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HomeFrench West IndiesMartiniqueTraditional Sailing on Martinique with the 25th Tour of the Yoles

Traditional Sailing on Martinique with the 25th Tour of the Yoles

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A magnificent 25th Martinique Tour of the Yoles took place from July 26 to August 2 and had great number of Martiniquais enthused. The traditional sailing event is a very sporting challenge in Martinique, and the colors on display are magnificent for the full eight days. Vauclin was the welcoming town this year for18 Yoles that signed up to complete the tour of the island by regatta.

The yole is light boat without keel, ballast, centerboard or rudder. With barely any draft, she can sail with one or two sails. The hull is based on an assembly of planks or boards attached horizontally to a central framework, inspired by the “Gommier” and the European yole.

It was the Martinique fishermen from the towns Robert and Francois who made it popular. They used the yole to return from their fishing grounds and threw down challenges to each other. The one to arrive last would lose his catch. Later on, races were organized on Sundays or on holidays. In 1984, the Yole society was created.

The annual event is very popular on the island, attracting between 20,000 and 40,000 spectators kitted out in t-shirts bearing the name of their preferred Yole, and following each race with passion. It takes some organization, too, with each welcoming town taking care of access routes, parking, police, fire engines and Red Cross.

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As in every year, the local television station RFO broadcast the various stages live with commentary from journalist Nathalie William and well-known sailor Eric Barray. The radio station also organized podium events hosted by Polo and Jean-Emmanuel Emile with artists performing, games and prizes.

A Prologue was competed for on Sunday, July 26 at Vauclin. At 10 a.m., there was a beach-start at Vauclin in a sustained force five wind with a heavy sea. Victory went to the Francois Yole Rosette/Orange, which hurtled away from the start buoy and remained out of reach of all the others right up to the finish. She won this stage ahead of UFR/Siapoc, Joseph Cottrell/Optika, and Mirsa/Dr Roots. Certain yoles already had damage: FISER sank, Monetik/Alizes broke her mast and Tremplin/Ville Fort de France tore a sail.

For the first stage on Monday, July 27 starting in Vauclin, there was a fantastic stampede from a quartet of yoles, in a heavy sea running in the direction of Francois. The four leading yoles danced towards the Pointe du Vauclin and gave the impression of impressive speed.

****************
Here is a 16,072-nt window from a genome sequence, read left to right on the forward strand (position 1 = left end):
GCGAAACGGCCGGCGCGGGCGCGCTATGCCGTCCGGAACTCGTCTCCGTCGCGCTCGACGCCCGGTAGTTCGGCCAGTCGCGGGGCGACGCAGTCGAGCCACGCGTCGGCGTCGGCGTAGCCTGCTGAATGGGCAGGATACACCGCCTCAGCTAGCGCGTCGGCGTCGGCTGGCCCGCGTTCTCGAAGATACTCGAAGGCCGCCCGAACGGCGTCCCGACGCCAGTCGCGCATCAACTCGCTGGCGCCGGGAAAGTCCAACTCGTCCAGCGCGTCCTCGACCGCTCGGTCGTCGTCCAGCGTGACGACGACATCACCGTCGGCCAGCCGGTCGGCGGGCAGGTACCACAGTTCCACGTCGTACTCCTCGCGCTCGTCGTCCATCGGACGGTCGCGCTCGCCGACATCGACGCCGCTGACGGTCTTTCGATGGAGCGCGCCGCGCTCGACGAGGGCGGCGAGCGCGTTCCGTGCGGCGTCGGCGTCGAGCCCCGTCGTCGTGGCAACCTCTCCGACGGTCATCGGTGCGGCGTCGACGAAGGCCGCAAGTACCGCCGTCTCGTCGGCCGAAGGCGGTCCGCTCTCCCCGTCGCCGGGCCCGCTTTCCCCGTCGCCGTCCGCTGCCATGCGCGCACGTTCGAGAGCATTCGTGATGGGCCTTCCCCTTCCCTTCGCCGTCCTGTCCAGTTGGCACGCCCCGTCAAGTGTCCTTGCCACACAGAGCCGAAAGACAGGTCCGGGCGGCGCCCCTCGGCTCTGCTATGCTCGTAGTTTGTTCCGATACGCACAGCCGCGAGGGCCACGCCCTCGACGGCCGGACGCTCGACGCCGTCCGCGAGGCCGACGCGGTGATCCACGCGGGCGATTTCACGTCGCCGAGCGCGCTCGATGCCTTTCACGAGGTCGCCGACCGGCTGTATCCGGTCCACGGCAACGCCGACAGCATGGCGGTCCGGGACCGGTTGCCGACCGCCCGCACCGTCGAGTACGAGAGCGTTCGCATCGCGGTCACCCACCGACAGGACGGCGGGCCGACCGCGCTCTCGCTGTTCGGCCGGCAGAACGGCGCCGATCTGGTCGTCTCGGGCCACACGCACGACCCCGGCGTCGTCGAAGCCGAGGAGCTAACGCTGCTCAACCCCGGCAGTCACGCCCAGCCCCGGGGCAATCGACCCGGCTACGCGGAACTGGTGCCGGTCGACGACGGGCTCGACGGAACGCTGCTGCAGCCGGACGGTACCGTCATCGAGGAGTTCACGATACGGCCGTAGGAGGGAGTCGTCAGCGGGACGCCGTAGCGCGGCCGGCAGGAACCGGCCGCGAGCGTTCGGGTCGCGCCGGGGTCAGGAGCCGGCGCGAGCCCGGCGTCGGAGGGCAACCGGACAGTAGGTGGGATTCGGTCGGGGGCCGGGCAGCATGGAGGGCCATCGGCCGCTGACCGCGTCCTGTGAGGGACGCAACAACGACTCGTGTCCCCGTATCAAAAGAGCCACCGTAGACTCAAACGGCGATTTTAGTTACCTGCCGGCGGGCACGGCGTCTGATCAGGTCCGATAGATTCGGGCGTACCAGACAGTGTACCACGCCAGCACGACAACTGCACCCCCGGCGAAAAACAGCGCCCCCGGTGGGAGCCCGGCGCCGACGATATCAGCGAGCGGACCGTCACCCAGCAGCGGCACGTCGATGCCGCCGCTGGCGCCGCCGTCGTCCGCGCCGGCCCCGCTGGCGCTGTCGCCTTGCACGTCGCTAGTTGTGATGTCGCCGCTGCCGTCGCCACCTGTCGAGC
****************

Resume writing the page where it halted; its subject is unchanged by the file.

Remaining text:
Rosette/Orange was in the lead, having decided to change sails for a smaller sail, but was passed by Joseph-Cottrel/Optika when the wind strengthened, followed by UFR/Siapo carrying 54m2 of sail, and Mizra/Dr Roots. The wind was less sustained than on Sunday, with several yoles opting for larger sails, and others sticking for safety with less sail.
With a delicate rounding of Pointe du Vauclin to be made (where there is always a heavy swell), a huge wave managed to capsize After Beach Café/ Faby’s Nails. Joseph-Cottrel/Optika finished first after two hours’ racing, taking up the blue jersey of the winner and the red jersey of overall leader, followed by UFR/Siapoc. Worthy of note was the good 13th place finish of the youngsters on Mr Bricolage/ PMU.

Tuesday, 28 July offered the chance for a magnificent spectacle for those on foot, or perched on the clifftops at Caravelle or at the lighthouse at Pointe Caracoli. After an ominous weather forecast called for a meeting and consultation among organizers and participants, it was decided to take to the water but without competition and to head in a flotilla towards the bay at Ceron, then to race towards Precheur.

So it was that the 18-yole flotilla left together, with 32m2 of sail. The sailing conditions revealed themselves to be difficult enough to leave from Ste Marie and only the leading four yoles arrived at Ceron: Joseph-Cottrel, Rosette, Mirsa and Monétik. Of these, only Joseph –Cottrel and Rosette re-took the sea for the town of Precheur.

There were those who bounced back during the third stage from Precheur to Schoelcher, which is riddled with traps and windless holes; two yoles sank, Brasserie Lorraine dominated. For the sixth and seventh stages, UFR/Siapoc took the lead with the Yole from Robert cheered on by all the ‘Robertins’ who are enormous fans of yoles.
On Thursday, July 30, the racing became tighter. The fourth stage from Schoelcher to Diamant had a 15 knot wind blowing with gusts up to 25 knots. All crews were running with reduced sail, but the real difficulty came from the ‘Passe des Fours’ where the Caribbean Sea meets the Atlantic Ocean. This was a good, technical stage where it was necessary to tack often. Joseph-Cottrel won, followed closely by Mirsa, UFR and Rosette.

It was Joseph-Cottrel/Optika who would eventually secure the overall win of this 2009 tour, followed closely by UFR/Siapoc. The former from Francois, the latter from Robert, two towns with a passion for yole sailing.

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